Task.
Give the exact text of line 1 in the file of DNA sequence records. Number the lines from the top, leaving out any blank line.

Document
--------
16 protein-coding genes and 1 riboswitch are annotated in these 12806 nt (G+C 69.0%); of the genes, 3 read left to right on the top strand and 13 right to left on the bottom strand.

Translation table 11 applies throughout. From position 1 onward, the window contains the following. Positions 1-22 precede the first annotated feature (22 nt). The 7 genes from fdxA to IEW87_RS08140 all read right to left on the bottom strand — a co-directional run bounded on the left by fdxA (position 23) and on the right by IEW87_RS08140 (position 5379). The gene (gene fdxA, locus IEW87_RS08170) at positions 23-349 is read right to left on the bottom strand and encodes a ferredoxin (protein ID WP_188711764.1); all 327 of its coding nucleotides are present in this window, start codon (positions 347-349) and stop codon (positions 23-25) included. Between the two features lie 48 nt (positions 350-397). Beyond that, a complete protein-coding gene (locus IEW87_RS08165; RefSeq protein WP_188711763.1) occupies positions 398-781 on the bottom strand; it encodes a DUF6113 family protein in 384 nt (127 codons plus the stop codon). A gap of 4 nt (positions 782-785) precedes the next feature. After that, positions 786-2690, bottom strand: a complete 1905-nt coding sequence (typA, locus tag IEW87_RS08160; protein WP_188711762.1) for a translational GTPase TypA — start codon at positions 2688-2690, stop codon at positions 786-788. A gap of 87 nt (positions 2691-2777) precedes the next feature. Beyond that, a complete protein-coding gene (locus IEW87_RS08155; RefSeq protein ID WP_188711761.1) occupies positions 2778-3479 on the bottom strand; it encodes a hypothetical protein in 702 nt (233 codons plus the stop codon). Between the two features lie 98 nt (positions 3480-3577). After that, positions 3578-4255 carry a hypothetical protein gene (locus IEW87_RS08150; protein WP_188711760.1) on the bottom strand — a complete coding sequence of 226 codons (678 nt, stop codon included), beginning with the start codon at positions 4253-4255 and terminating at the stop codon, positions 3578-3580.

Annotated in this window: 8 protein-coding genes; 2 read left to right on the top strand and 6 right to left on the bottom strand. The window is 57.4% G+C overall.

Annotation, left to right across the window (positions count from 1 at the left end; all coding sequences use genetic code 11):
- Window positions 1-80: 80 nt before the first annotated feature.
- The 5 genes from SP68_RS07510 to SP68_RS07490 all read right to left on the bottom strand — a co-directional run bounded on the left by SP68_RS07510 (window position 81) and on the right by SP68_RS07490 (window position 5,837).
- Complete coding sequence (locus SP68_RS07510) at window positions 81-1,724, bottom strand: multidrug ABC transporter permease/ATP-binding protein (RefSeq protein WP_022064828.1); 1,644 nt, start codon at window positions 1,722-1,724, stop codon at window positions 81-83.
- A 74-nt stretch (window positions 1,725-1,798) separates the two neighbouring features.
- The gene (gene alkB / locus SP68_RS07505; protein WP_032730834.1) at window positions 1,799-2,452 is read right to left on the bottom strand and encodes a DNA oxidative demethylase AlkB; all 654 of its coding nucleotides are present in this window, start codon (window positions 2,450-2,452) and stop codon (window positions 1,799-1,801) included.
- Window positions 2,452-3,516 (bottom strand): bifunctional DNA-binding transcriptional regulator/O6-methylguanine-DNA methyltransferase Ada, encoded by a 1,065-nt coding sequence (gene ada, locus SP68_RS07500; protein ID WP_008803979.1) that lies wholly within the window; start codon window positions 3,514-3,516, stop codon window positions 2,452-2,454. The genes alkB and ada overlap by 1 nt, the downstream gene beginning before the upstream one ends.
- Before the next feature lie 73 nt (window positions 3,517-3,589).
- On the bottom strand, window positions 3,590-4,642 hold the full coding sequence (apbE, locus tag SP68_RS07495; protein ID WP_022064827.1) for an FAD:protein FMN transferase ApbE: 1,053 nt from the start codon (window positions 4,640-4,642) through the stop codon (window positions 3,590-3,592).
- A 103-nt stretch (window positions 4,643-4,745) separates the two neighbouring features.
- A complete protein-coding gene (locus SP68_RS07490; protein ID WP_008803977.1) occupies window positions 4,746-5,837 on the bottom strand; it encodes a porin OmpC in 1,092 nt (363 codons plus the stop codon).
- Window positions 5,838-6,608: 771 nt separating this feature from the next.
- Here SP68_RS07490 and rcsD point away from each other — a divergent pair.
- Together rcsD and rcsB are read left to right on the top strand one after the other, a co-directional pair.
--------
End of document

16 protein-coding genes and 1 riboswitch are annotated in these 12806 nt (G+C 69.0%); of the genes, 3 read left to right on the top strand and 13 right to left on the bottom strand.